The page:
Melissa Etheridge wants to set the record straight on controversial comments she made regarding Angelina Jolie's preventive mastectomy. Asked about Jolie's recent New York Times op-ed, in which she revealed the procedure, the Grammy-winning singer-songwriter said she thought that removing both breasts as a precaution was "the most fearful choice you [could] make when confronting anything with cancer." But it's not the Maleficent star's decision to have the surgery she objects to, Etheridge tells Us Weekly -- it's the way that decision was glorified after the fact.
"I don't have any opinion on what she 'should have' done," Etheridge, a breast cancer survivor herself, tells Us. "All are free to choose. I only objected to the term 'brave' in describing it."
"Plenty of people have the gene mutation and everything but it never comes to cancer," the 52-year-old rocker previously argued in her interview with The Washington Blade, noting that a mastectomy is "way down the line on the spectrum of what you can do" to lessen your risk. "I really encourage people to go a lot longer and further before coming to that conclusion."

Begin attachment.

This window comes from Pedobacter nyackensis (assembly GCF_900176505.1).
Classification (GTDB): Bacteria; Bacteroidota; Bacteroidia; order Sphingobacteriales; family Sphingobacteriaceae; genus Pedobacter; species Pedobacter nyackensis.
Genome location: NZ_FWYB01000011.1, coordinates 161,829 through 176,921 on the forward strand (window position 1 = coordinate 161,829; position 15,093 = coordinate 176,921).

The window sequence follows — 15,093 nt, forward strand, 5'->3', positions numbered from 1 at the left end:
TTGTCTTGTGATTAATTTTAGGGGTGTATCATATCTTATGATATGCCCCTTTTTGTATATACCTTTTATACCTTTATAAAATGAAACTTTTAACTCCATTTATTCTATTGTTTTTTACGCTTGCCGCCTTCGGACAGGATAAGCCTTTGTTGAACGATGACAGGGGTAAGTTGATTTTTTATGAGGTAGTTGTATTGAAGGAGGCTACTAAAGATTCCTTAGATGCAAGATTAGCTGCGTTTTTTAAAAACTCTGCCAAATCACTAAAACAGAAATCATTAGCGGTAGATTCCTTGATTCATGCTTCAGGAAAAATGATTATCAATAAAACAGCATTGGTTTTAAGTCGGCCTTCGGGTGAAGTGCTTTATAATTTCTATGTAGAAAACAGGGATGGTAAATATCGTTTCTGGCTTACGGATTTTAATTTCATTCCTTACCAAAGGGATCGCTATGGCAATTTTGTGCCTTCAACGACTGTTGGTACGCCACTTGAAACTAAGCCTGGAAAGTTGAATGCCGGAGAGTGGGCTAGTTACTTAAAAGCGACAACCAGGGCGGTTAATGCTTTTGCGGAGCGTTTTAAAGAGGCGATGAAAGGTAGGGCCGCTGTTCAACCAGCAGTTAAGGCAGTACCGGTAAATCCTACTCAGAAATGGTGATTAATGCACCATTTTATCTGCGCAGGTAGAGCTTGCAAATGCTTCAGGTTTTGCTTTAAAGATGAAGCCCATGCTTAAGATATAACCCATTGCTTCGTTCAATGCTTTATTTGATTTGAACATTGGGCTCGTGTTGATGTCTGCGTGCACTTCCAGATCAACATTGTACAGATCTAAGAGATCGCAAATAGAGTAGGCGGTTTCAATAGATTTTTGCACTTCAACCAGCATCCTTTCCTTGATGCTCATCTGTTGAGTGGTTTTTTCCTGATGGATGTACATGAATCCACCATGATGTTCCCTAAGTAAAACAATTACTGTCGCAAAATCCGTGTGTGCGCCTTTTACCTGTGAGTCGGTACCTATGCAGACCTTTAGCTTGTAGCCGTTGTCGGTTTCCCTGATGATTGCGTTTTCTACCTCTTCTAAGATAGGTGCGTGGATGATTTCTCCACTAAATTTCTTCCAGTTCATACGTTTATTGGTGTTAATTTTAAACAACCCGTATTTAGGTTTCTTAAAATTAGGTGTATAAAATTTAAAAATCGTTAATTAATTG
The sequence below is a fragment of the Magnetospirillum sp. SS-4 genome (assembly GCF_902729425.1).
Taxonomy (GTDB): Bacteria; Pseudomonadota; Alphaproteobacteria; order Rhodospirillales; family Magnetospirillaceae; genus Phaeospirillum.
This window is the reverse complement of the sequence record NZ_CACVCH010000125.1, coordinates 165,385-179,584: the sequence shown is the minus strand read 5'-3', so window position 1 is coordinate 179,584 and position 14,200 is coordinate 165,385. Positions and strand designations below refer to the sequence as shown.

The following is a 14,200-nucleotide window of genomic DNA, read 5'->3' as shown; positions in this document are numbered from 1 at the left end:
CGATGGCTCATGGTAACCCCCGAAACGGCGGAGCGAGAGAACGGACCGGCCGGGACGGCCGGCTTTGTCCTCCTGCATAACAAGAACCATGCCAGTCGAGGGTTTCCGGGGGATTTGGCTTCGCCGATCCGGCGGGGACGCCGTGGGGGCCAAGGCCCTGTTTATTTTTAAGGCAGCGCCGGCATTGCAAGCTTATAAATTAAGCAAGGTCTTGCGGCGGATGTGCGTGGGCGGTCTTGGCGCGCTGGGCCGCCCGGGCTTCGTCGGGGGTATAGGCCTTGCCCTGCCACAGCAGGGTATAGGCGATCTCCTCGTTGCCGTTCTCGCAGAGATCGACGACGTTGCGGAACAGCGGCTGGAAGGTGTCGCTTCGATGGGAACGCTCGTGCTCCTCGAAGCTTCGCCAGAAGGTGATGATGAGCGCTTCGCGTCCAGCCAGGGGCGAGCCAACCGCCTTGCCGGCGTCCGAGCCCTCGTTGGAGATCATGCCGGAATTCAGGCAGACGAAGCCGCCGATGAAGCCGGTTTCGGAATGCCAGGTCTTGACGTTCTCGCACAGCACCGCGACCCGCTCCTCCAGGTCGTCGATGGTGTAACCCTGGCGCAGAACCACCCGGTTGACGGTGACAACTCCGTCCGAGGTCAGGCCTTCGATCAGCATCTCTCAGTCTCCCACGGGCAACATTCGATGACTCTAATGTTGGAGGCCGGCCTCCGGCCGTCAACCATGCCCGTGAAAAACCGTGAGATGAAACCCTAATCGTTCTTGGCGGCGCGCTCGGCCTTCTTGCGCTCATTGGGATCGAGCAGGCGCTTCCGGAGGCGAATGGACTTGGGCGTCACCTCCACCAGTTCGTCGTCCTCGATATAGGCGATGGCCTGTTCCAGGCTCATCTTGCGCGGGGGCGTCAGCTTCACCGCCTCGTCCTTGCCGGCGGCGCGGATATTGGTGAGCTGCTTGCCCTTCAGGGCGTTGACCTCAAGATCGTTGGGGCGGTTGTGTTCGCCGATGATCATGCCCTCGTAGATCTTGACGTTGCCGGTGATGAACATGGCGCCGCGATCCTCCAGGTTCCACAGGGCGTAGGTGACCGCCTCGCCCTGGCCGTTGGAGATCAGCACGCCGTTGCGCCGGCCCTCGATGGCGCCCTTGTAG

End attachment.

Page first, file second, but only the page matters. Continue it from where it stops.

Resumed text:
Jolie, for her part, has not commented on Etheridge's remarks. But her fiance, Brad Pitt, addressed them at the World War Z premiere in New York City on June 17.
"Melissa's an old friend of mine," he told Us Weekly of the rocker, who performed at his 2000 wedding to Jennifer Aniston. "I'm sure we'll talk on the phone. I don't know what it is."
"I think it's an individual decision, and I found it empowering instead of scary," he added. "We experienced the exact opposite [of fear]."